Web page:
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Publication numberUS2912481 A
Publication typeGrant
Publication dateNov 10, 1959
Filing dateDec 30, 1955
Priority dateDec 30, 1955
Publication numberUS 2912481 A, US 2912481A, US-A-2912481, US2912481 A, US2912481A
InventorsBackus Keith A, Somers William P
Original AssigneeGen Electric
Export CitationBiBTeX, EndNote, RefMan
External Links: USPTO, USPTO Assignment, Espacenet
Circuit apparatus and method
US 2912481 A
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Description  (OCR text may contain errors)

Nov. 10,1959 K. A. BACKUS ETAL 2,912,481

CIRCUIT APPARATUS AND METHOD Filed Dec. 30, 1955 [27 van tons ifs/2% J9. fiaclus MW/5277 P Samars material having flanges on United States Patent 2,912,481 CIRCUIT APPARATUS AND METHOD Keith A. Backus, Cohoes, and William P. Somers, Schenectady, N.Y., assignors to General Electric Company, a corporation of New York Application December 30, 1955, Serial No. 556,673

2 Claims. (Cl. 174-138) This invention relates generally to circuit apparatus and technique and, more particularly, to coil forms which are especially adaptable to use with printed circuits and methods of securing such coil forms thereto.

A substantial portion of the cost of making and applying coils to circuits, and particularly to printed circuits, has been the cost of the labor involved in attach ing the coil leads and taps to the circuit and mechanically securing the coil, or coils, to the circuit board or chassis. A common method of physically securing coil forms to a circuit board or chassis has been to attach'it by means of screws, rivets, or other such devices, and a common means of electrically connecting each lead or tap on the coil to the circuit conductors has been to separately solder each lead thereto or to solder each lead to a terminal lug and in turn solder or otherwise connect the terminal lug to a circuit conductor. Where a printed circuit board having a conducting surface on one side is used, each coil lead must be brought through the circuit board and soldered to the conductors on the reverse side thereof. In addition, where a laminar magnetic core is to be utilized with the coil, fabrication of the coil is complicated by the fact that the laminations are generally secured together and to the coil forms by means of bolts, rivets, or possibly special metallic bindings.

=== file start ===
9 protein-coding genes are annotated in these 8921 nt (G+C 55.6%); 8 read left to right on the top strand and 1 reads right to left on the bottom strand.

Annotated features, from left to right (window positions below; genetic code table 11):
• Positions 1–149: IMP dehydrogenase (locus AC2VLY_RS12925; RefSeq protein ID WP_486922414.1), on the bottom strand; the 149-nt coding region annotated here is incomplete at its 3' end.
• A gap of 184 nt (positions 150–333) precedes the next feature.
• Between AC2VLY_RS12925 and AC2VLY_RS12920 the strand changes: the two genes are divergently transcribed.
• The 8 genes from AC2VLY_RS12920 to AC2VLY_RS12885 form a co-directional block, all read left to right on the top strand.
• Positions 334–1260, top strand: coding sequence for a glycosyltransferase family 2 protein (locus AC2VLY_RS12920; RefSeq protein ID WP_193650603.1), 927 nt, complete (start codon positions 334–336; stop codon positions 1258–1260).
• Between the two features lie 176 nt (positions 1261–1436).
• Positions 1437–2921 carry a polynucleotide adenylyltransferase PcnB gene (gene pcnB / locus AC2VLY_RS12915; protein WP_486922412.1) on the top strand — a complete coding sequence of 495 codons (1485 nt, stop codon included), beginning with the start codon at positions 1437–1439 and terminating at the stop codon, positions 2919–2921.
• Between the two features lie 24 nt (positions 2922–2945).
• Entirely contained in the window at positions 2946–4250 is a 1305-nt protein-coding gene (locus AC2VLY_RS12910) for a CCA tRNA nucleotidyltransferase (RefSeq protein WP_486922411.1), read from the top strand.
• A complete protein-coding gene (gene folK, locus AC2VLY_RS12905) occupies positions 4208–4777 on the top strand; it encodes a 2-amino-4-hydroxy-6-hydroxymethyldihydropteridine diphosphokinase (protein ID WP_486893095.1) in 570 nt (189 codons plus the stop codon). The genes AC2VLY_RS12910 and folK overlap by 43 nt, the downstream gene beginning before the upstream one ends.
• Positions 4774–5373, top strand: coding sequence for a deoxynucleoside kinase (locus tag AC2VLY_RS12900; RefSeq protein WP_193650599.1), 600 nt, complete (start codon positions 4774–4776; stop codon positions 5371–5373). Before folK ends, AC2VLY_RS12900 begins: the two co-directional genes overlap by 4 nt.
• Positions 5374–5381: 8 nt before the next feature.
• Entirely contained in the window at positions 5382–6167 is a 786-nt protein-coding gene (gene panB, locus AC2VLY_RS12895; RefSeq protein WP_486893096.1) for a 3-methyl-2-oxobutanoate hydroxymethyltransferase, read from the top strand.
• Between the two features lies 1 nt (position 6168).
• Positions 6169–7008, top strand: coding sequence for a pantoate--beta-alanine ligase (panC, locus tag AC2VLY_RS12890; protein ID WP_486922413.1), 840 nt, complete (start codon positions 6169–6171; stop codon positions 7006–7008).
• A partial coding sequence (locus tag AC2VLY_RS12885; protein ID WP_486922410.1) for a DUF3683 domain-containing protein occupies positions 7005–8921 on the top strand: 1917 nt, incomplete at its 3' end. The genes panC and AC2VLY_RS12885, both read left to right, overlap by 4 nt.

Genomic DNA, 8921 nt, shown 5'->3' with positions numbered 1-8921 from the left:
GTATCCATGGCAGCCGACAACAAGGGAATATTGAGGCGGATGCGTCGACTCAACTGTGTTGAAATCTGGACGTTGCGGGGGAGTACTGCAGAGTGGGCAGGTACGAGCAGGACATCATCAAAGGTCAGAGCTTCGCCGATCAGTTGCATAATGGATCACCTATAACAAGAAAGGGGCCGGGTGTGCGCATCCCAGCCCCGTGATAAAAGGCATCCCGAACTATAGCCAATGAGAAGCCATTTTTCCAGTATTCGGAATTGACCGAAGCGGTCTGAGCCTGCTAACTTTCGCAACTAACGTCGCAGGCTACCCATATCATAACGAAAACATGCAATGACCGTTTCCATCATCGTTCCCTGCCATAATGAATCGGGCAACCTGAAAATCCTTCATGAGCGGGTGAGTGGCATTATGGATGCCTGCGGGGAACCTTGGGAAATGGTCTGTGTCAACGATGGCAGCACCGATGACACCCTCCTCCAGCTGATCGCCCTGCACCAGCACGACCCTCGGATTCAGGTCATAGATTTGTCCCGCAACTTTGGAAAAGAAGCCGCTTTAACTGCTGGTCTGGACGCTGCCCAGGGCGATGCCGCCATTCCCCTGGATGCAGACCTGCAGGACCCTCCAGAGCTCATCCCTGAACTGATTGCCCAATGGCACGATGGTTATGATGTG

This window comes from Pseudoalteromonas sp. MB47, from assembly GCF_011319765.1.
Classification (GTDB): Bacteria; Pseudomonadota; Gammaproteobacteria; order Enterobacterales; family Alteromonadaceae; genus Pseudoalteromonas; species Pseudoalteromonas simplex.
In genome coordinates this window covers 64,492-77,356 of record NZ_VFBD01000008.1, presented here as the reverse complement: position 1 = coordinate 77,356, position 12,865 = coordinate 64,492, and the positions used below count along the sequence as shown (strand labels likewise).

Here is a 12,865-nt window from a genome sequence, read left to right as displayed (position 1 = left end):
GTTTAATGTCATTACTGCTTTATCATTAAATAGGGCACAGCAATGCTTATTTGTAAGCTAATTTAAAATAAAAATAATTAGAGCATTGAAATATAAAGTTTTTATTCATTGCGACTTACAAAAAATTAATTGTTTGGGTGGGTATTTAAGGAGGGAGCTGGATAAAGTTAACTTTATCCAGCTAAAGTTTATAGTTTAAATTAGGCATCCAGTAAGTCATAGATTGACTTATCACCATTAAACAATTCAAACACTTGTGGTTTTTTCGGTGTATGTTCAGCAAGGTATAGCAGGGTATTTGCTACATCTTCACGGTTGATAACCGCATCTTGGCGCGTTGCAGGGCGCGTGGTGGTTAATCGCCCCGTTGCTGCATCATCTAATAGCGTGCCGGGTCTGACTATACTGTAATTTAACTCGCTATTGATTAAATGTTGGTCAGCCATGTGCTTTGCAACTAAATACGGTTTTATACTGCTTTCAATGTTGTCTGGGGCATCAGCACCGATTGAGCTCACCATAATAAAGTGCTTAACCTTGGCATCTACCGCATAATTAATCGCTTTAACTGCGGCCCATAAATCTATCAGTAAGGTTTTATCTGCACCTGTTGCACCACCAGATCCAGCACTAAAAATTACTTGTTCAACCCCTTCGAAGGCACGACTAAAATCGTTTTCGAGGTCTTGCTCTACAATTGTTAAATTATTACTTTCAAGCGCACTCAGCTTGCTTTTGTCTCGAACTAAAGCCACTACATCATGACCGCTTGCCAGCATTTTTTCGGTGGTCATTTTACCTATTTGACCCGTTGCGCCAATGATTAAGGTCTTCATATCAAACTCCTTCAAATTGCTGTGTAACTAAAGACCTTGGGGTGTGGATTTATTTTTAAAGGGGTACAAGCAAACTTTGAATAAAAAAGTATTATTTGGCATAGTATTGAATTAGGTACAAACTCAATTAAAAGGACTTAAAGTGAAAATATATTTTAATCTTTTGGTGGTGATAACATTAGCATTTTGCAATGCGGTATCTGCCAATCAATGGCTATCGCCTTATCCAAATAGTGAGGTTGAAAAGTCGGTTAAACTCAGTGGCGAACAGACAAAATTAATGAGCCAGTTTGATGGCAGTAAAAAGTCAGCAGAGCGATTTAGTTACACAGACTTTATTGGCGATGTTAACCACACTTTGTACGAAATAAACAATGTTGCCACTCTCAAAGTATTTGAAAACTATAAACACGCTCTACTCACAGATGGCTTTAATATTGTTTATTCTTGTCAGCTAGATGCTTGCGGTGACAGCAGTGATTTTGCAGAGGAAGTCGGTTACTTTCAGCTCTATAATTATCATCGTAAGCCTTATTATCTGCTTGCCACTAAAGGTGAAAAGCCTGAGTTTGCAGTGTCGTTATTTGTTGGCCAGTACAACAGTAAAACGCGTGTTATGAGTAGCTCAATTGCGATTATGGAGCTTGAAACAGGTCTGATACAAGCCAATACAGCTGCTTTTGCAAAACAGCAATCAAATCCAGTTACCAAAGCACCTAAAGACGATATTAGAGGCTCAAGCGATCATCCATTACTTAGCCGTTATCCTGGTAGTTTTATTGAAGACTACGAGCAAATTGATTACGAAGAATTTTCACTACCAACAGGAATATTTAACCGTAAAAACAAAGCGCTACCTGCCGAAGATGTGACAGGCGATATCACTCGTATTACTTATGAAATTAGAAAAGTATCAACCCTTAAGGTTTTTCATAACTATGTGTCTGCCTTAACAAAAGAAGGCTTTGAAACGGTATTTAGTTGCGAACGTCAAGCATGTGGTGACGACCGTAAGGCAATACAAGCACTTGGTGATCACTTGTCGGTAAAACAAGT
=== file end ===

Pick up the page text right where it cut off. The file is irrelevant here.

Accordingly, it is an object of this invention to provide a simple low cost coil form wherein the necessity of providing lug terminals for wiring connections is eliminated. Another object of this invention is to provide such a coil form wherein the coil form may be held to a printed circuit board or chassis without the provision of special I holding means.

A further object of this invention is to provide a coil form of the character described which may be used to secure an iron core in the coil form and to secure both the coil and the core to a chassis or printed circuit board without separate core holding means and a method for performing these functions.

Another object of this invention is to provide a coil form wherein separate terminal lugs need not be provided for connecting the coil leads to a circuit, which may be readily applied to and held in a printed circuit board or a chassis, and which may be utilized to hold a magnetic core within the coil form without special securing apparatus.

A still further object of this invention is to provide a method for performing the individual functions set forth in the previous objects utilizing the coil form of this invention.

Briefly stated in accordance with this invention, the necessity for providing terminal lugs for bringing leads out from a coil is eliminated by the provision of a coil form consisting of a spool body of electrical insulating either end, which flanges are made of a printed circuit material. In this manner, any desired number of circuit terminals may be provided on the end flanges of the coilform by simply etching out areas between terminal sections on the printed circuit 1 the present invention;

' material.